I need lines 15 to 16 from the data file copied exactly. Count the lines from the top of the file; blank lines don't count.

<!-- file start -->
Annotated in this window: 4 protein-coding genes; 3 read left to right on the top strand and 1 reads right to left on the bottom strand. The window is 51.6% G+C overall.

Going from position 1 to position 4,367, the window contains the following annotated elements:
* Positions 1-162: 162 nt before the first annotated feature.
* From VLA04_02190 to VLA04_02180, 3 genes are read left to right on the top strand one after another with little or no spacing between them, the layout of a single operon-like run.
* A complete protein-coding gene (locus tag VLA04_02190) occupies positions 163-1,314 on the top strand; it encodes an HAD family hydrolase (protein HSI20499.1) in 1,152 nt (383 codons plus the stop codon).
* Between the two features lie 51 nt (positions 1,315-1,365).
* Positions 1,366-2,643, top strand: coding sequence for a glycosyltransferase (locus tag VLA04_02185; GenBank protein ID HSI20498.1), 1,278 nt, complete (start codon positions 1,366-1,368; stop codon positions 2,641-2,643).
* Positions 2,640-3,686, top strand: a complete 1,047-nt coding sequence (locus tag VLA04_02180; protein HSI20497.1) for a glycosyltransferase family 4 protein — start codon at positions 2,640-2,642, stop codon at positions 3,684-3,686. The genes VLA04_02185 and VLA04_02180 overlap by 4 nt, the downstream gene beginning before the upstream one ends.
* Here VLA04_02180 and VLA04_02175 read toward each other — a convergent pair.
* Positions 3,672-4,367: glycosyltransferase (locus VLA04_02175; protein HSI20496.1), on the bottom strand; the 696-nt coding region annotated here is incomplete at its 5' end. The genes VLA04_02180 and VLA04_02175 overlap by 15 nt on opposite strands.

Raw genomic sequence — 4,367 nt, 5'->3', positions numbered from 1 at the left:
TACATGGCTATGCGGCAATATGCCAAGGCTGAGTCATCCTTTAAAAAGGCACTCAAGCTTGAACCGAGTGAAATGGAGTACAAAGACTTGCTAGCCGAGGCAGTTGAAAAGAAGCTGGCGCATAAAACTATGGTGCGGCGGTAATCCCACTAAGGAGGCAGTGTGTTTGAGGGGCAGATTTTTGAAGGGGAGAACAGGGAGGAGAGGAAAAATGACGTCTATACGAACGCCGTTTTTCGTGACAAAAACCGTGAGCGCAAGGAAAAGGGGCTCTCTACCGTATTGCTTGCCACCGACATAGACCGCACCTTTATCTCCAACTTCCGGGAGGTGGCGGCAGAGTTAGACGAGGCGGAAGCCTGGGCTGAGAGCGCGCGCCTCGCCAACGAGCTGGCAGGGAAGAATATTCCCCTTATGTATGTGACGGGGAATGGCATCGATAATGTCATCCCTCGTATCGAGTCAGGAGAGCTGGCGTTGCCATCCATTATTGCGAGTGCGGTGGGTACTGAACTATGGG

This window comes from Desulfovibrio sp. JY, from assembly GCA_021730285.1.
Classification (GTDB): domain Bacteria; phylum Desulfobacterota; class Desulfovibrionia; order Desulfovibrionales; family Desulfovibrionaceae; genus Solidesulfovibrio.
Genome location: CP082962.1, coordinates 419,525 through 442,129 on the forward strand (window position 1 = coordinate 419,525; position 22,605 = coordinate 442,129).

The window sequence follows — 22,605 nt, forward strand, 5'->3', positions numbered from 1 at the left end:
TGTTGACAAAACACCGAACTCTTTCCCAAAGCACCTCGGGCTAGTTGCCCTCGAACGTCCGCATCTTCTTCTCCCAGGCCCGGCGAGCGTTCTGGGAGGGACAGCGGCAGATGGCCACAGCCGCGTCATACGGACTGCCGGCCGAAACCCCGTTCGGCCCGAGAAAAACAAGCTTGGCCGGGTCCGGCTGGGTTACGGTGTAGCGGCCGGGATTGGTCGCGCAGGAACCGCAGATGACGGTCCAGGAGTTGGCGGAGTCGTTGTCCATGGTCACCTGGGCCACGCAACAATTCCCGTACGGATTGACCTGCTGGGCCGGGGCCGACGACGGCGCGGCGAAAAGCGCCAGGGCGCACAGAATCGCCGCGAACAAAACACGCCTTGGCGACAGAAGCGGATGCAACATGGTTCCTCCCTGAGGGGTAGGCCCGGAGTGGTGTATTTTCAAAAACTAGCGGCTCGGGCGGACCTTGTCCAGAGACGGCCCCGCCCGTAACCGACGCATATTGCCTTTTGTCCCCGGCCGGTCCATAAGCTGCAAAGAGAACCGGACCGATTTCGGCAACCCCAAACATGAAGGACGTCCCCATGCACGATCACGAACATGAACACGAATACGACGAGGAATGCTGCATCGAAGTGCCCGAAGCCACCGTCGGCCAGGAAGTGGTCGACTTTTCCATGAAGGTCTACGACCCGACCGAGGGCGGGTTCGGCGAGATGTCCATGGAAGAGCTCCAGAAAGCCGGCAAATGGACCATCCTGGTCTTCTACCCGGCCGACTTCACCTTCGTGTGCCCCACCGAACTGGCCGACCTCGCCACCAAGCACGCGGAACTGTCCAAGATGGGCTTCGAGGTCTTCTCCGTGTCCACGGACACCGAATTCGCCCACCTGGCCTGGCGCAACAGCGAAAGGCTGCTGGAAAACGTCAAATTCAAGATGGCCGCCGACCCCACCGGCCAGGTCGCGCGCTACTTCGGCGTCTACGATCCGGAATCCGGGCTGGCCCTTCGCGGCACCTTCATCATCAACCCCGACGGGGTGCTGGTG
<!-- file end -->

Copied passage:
Genome location: CP082962.1, coordinates 419,525 through 442,129 on the forward strand (window position 1 = coordinate 419,525; position 22,605 = coordinate 442,129).

The window sequence follows — 22,605 nt, forward strand, 5'->3', positions numbered from 1 at the left end: